4. In the center of each circle drop a teaspoon of your filling.  Shape into a triangle by folding 2 sides of the circle to the center, and pinch together at the corners. Make sure corners are tightly pinched so they don’t open during baking.
  5. Place hamantaschen 1 inch apart on the baking sheets.  Brush with beaten egg.  Sprinkle with the cinnamon/sugar.
  6. Bake 20 minutes.

Makes 4 dozen. Hamantaschen freeze well.

How to Fold Hamantaschen
How to Fold Hamantaschen

Poppy Filling

  • 1 egg
  • 1/2 cup sugar
  • 1/4 lb. poppy seeds
  1. Pour boiling water on poppy seeds and drain.
  2. After poppy seeds have settled to bottom, chop up fine.
  3. Add egg and sugar, stirring well.

Prune Filling (Lekvar)

  • 2 cups dried prunes
  • 1 cup water
  • ¼ cup orange juice
  • 1 tablespoon lemon juice
  • ½ teaspoon salt
  • 1 dash clove
  • 1 dash cinnamon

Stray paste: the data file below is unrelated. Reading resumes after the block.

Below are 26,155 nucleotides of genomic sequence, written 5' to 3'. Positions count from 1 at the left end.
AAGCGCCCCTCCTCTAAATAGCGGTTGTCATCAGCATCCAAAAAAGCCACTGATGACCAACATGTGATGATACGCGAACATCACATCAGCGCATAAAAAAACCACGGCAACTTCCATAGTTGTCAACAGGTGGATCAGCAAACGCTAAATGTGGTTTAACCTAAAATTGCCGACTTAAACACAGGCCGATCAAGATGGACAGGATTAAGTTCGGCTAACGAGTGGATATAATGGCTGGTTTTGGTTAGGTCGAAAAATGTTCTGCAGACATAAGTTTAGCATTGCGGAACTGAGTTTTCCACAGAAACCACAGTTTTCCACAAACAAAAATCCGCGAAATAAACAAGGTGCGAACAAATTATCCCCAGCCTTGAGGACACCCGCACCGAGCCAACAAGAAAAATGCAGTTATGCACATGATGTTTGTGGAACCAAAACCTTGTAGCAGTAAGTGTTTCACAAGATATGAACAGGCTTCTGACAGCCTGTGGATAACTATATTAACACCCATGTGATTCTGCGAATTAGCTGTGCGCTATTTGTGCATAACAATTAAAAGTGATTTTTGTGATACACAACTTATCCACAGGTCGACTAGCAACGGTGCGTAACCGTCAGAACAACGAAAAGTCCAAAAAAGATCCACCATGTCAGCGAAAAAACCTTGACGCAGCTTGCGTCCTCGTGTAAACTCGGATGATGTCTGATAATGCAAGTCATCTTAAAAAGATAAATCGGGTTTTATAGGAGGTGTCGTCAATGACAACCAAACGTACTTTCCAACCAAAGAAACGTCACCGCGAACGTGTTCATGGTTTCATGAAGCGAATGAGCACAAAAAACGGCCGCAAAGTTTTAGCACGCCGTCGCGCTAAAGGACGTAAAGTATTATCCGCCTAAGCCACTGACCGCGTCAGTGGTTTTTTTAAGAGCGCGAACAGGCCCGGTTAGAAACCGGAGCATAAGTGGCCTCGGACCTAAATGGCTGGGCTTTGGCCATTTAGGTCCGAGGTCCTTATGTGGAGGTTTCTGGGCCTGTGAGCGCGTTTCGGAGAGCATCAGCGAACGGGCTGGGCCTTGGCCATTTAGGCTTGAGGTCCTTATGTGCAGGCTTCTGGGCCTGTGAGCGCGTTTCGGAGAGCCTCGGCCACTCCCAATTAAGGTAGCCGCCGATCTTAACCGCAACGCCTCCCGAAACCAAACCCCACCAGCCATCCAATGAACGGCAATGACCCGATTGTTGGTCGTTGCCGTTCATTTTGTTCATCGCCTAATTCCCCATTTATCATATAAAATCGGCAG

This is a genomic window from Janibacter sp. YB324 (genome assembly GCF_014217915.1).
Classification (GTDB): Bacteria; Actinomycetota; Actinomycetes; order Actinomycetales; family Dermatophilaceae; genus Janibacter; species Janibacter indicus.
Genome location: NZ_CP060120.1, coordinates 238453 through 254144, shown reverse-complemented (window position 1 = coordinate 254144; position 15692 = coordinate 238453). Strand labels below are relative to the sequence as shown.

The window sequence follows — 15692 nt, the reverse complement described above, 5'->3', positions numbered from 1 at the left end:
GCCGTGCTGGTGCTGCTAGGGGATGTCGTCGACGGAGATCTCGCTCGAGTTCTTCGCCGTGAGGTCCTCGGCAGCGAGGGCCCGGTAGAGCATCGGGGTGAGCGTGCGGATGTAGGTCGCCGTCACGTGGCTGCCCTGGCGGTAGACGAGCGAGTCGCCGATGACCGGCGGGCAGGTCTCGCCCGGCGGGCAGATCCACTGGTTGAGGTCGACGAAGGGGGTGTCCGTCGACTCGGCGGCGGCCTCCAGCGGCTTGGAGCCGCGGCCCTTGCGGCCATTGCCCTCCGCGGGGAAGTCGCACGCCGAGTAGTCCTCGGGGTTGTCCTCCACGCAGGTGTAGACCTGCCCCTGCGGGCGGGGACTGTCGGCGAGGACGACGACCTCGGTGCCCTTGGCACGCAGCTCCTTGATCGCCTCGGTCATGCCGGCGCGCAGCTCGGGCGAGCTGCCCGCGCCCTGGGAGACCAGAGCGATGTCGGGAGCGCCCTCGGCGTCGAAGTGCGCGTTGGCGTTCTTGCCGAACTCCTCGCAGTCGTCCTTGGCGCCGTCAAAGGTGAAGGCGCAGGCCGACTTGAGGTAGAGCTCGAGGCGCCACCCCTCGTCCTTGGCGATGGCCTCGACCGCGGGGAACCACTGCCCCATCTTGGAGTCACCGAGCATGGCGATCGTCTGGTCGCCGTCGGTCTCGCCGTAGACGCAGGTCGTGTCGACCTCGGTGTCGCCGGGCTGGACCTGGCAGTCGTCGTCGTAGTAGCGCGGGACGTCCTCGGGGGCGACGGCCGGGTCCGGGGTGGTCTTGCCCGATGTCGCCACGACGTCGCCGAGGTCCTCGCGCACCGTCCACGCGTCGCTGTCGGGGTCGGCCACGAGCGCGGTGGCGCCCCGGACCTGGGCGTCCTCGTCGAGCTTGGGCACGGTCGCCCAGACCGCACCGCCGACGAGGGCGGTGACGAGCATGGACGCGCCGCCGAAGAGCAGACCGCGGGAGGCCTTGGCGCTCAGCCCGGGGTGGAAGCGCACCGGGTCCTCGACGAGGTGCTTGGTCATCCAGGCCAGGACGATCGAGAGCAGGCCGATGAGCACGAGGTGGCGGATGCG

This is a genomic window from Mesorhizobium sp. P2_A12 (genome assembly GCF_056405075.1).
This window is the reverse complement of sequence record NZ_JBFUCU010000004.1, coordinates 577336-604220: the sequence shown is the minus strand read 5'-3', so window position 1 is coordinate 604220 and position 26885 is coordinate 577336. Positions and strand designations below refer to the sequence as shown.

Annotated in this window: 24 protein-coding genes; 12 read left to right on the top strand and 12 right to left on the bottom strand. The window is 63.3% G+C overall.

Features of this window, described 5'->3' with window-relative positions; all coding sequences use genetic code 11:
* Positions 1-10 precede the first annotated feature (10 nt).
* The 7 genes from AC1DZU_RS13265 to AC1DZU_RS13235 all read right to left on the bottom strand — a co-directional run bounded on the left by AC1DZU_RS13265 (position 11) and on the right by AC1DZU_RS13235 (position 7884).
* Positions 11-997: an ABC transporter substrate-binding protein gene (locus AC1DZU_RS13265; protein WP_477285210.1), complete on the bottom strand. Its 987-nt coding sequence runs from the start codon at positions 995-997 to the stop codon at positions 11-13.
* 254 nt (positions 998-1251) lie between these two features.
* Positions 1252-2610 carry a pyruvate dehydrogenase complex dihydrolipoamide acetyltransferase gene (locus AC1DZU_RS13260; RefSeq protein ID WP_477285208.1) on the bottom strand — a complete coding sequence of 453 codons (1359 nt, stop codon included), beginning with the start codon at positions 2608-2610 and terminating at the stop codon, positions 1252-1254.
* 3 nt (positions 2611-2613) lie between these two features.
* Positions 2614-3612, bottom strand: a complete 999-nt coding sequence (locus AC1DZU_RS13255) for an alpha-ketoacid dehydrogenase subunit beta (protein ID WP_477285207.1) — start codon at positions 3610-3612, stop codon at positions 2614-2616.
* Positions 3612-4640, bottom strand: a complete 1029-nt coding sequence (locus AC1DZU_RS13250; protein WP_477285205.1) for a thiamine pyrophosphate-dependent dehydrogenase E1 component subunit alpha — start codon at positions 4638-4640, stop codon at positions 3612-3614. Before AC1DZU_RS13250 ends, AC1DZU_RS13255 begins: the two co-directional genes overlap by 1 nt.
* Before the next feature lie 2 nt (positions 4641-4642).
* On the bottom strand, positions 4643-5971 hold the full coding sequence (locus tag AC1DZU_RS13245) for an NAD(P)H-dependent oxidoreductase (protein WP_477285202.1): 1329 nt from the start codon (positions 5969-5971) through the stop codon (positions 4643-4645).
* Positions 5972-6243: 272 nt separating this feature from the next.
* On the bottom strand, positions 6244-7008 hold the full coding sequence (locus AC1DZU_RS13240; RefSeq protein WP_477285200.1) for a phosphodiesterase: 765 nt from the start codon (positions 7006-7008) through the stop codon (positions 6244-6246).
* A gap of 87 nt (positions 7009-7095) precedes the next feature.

• 1/3 cup brown sugar
  1. Combine everything into a saucepan (except brown sugar) and cook on low heat, stirring every few minutes. Heat to boiling.
  2. Lower heat to simmer, cover pan and cook for 20 minutes, stirring every few minutes.
  3. Mix in the brown sugar. Cook, reducing the liquid and stirring every few minutes being careful not to scorch the mixture. Mash with a wooden spoon until the prunes are soft and broken up and mixture is about the consistency of oatmeal (about 20 more minutes). It will thicken more when cooled.

Keeps in the refrigerator for up to 3 weeks and also freezes well.

The Spatchcock

Spatchcocked Turkey
Spatchcocked Turkey

First spatchcocked.

Now on exhibit, bare-skinned and splayed. Disgraceful.

Spatchcock in Process
Spatchcock in process: removing the backbone

To spatchcock, the spine is completely removed from a bird so that the butterflied body can be flattened for cooking, usually on a grill.

My favorite explanation for the odd-sounding term is the theory that it is a combo of the words “dispatch” and “cock.” Fitting, since this is undeniably the quickest way to get the job done, with golden crisp skin and absolutely no dry meat, and the biggest miracle of it all…